Why is Martha’s Vineyard such a popular destination, but its sister island to the southwest is completely uninhabited? To an outsider, it makes no sense.

Rare Animals

Nomans Land is teeming with rare flora and fauna, it’s only humans who steer clear of the island. Thirty percent of the land is wetland, so it provides an ideal habitat for many threatened species.

It’s home to grey seals, rare spotted turtles, and so much more. But it’s not because the island is only off-limits to humans.

No Predators

Nomans Land is the perfect sanctuary for a variety of wild animals because, aside from sharks, it is absolutely free from predators. Unlike its sister island Martha’s Vineyard, you won’t find coyotes, weasels, or fisher cats here.

Although the island seems welcoming to all forms of life, the predators, like the humans, all faded from the island long ago. 

Manmade Terror

Nomans Land seems like it’s in a prime position for residents and holidaymakers - surely, such a fertile island that supports all kinds of wildlife can support people, too?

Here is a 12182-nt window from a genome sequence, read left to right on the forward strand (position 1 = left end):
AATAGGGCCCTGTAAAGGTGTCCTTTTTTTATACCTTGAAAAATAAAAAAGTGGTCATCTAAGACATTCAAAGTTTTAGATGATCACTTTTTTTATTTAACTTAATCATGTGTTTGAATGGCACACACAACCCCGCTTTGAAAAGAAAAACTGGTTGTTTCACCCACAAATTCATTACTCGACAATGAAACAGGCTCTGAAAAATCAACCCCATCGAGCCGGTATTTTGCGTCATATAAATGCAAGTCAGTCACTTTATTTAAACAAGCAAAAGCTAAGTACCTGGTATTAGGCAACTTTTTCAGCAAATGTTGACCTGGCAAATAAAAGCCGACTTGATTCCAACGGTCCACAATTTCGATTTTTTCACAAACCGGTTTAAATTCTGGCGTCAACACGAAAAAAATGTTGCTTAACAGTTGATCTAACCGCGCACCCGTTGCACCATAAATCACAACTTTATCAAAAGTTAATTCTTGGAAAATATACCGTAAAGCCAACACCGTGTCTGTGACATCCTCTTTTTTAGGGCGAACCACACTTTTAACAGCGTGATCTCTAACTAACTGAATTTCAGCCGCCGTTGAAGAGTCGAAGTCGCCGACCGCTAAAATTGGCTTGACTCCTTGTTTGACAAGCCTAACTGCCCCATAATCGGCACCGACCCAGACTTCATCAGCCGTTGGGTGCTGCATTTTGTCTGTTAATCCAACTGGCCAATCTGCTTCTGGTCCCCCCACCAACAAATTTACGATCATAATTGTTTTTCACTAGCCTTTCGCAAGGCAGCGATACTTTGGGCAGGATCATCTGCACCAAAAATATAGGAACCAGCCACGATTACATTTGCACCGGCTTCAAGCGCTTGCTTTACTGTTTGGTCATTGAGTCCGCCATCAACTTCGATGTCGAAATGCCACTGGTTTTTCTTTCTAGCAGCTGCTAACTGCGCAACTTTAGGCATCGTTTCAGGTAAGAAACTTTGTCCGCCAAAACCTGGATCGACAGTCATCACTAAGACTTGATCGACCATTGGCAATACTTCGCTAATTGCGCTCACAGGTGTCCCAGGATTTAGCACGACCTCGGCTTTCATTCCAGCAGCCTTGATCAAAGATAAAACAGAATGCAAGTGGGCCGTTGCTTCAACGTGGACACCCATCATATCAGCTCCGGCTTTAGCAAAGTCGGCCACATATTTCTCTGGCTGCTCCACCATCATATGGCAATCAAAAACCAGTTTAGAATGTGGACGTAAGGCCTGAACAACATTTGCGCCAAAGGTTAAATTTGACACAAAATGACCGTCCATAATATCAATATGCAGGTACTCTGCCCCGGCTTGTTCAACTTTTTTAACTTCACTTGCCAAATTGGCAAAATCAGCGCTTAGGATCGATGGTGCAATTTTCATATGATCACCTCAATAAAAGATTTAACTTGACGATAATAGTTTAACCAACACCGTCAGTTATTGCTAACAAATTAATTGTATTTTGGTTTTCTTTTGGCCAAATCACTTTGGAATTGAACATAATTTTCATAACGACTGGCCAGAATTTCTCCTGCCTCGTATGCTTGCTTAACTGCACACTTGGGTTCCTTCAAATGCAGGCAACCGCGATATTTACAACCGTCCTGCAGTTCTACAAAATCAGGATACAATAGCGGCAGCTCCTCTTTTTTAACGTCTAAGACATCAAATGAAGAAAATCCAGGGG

Even though the surrounding ocean is teeming with sharks, they haven’t deterred tourists from flocking to Martha’s Vineyard, just three miles away. But the terror that keeps the island off-limits is entirely manmade.


In 1942, the island was embroiled in a different kind of conflict when Japanese forces launched a surprise attack on Pearl Harbor. We all know what followed. 

As American soldiers swarmed to Europe to help their allies, the Navy built an airfield on Nomans Land’s southern shores. But this wasn’t destined to be a place just for planes to refuel... 

A New Buyer

From 1943, Nomans Land was used as an airfield and a naval bombing range for aviators to practice their combat techniques.

Two years later, Even when WWII came to an end and the Allies emerged victoriously, the carnage of the landscape continued on Nomans Land. Then, in 1952, the island was sold by the island’s owners to the U.S. Navy.

Devastated Landscape

By the time Nomans Land passed to a different set of owners, it had already been abandoned by its inhabitants - although the range was still active.

When operations finally ceased in 1996, the landscape of Nomans Land had been devastated by more than 50 years’ worth of bombs.